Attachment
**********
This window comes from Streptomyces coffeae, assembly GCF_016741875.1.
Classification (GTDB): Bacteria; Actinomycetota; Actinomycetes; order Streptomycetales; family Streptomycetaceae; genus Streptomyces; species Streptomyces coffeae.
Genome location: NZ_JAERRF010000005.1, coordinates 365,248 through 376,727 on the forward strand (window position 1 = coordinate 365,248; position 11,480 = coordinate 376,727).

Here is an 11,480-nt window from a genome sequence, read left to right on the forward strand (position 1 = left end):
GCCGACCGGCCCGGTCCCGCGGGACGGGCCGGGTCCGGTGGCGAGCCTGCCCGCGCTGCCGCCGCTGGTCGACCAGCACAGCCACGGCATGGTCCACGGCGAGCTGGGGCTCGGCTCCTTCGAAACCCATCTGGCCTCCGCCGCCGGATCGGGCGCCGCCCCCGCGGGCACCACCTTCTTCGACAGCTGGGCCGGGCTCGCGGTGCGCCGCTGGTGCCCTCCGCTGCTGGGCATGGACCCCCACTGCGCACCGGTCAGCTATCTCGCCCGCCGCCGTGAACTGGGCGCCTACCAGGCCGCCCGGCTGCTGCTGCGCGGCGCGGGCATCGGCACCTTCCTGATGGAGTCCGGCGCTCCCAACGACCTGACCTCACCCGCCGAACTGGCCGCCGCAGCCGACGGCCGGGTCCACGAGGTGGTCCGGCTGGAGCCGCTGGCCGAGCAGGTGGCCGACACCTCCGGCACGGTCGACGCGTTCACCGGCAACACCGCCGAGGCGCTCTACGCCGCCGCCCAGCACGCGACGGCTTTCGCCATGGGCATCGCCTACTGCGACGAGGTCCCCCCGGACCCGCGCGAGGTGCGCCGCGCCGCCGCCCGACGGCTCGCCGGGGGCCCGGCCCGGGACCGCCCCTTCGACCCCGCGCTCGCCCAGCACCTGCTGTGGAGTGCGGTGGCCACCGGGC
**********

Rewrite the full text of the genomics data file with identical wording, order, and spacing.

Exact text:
This window comes from Streptomyces coffeae, assembly GCF_016741875.1.
Classification (GTDB): Bacteria; Actinomycetota; Actinomycetes; order Streptomycetales; family Streptomycetaceae; genus Streptomyces; species Streptomyces coffeae.
Genome location: NZ_JAERRF010000005.1, coordinates 365,248 through 376,727 on the forward strand (window position 1 = coordinate 365,248; position 11,480 = coordinate 376,727).

Here is an 11,480-nt window from a genome sequence, read left to right on the forward strand (position 1 = left end):
GCCGACCGGCCCGGTCCCGCGGGACGGGCCGGGTCCGGTGGCGAGCCTGCCCGCGCTGCCGCCGCTGGTCGACCAGCACAGCCACGGCATGGTCCACGGCGAGCTGGGGCTCGGCTCCTTCGAAACCCATCTGGCCTCCGCCGCCGGATCGGGCGCCGCCCCCGCGGGCACCACCTTCTTCGACAGCTGGGCCGGGCTCGCGGTGCGCCGCTGGTGCCCTCCGCTGCTGGGCATGGACCCCCACTGCGCACCGGTCAGCTATCTCGCCCGCCGCCGTGAACTGGGCGCCTACCAGGCCGCCCGGCTGCTGCTGCGCGGCGCGGGCATCGGCACCTTCCTGATGGAGTCCGGCGCTCCCAACGACCTGACCTCACCCGCCGAACTGGCCGCCGCAGCCGACGGCCGGGTCCACGAGGTGGTCCGGCTGGAGCCGCTGGCCGAGCAGGTGGCCGACACCTCCGGCACGGTCGACGCGTTCACCGGCAACACCGCCGAGGCGCTCTACGCCGCCGCCCAGCACGCGACGGCTTTCGCCATGGGCATCGCCTACTGCGACGAGGTCCCCCCGGACCCGCGCGAGGTGCGCCGCGCCGCCGCCCGACGGCTCGCCGGGGGCCCGGCCCGGGACCGCCCCTTCGACCCCGCGCTCGCCCAGCACCTGCTGTGGAGTGCGGTGGCCACCGGGC